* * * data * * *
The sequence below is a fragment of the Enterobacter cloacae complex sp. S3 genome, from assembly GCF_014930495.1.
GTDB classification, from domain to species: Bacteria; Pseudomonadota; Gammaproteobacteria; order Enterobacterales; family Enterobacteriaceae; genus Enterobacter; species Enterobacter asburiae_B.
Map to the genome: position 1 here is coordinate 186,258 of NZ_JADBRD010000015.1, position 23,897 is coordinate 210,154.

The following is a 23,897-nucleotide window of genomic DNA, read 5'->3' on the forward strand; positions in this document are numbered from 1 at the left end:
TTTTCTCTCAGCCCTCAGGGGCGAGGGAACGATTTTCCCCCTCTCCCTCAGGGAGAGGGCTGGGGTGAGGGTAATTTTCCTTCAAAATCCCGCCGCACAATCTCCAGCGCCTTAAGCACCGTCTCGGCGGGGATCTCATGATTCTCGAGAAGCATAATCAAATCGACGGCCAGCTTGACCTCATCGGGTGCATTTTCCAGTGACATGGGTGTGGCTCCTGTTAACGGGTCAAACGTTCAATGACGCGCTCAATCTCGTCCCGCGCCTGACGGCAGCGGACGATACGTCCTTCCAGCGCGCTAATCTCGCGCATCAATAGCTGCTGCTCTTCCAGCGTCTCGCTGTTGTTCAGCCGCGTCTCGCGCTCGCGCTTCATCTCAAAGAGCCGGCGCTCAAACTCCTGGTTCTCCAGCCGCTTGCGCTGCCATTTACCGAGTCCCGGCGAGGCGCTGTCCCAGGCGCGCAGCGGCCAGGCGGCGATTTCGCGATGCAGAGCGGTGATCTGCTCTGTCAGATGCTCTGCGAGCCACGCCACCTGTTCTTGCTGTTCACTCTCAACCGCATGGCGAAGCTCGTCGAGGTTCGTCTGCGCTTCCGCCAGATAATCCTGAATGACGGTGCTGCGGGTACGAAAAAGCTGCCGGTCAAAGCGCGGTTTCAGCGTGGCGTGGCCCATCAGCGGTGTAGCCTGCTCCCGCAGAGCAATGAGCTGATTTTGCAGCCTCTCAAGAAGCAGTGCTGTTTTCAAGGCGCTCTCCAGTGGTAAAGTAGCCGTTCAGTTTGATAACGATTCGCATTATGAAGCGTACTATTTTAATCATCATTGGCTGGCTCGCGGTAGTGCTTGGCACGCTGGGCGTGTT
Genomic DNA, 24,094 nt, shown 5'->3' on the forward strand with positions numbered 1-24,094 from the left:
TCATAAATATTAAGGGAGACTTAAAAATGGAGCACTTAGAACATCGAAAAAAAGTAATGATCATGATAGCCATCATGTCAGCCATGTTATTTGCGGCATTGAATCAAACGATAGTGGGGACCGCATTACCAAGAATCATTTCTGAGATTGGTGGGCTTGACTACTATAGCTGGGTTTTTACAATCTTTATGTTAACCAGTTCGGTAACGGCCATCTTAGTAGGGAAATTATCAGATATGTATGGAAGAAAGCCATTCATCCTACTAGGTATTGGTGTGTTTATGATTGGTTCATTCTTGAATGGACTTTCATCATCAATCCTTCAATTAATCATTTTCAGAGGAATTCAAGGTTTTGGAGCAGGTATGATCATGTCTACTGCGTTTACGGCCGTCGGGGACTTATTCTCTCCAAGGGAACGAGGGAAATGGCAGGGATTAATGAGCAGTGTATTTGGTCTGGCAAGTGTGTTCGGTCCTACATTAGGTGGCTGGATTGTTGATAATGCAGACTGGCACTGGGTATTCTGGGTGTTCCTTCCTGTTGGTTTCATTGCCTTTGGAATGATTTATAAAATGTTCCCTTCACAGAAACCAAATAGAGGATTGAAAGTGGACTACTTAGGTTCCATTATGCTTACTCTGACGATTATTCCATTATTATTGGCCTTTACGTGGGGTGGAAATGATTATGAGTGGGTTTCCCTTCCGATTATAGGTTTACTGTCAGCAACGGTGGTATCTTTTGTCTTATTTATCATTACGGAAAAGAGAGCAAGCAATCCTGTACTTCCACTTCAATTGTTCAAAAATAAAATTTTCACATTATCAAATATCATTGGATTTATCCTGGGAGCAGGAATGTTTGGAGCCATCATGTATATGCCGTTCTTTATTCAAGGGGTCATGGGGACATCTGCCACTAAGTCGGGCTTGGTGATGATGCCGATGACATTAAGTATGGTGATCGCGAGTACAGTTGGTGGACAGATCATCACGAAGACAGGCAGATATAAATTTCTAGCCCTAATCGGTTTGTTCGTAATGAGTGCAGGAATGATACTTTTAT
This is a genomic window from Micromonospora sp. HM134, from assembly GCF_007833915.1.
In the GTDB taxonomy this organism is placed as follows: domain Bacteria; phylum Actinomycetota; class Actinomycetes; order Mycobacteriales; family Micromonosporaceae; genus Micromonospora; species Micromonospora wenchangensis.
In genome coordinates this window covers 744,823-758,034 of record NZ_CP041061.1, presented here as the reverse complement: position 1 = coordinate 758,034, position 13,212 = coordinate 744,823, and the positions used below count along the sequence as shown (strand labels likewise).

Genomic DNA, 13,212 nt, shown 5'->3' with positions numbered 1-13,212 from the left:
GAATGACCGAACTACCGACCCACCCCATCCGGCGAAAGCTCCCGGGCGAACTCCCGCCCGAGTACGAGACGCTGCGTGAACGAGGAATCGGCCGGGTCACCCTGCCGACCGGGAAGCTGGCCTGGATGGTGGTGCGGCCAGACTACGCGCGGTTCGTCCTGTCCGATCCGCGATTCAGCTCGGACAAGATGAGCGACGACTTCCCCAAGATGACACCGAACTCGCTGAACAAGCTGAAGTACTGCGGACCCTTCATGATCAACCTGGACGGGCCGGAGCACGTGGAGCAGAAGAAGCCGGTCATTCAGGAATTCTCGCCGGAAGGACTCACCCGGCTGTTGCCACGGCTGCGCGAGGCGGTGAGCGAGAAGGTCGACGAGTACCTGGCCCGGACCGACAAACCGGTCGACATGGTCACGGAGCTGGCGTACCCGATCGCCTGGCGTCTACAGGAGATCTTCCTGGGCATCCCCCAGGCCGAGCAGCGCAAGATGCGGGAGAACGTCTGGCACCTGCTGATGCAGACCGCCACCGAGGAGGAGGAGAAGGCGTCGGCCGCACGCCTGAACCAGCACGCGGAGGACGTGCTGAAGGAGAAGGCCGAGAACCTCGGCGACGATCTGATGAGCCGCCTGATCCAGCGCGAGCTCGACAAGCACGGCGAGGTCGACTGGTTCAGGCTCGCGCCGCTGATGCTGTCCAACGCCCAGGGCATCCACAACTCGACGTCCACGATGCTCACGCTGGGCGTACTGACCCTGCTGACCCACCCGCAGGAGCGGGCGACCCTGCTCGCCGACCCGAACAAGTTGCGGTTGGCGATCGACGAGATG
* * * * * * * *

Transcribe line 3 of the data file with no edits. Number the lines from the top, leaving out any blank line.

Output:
Map to the genome: position 1 here is coordinate 186,258 of NZ_JADBRD010000015.1, position 23,897 is coordinate 210,154.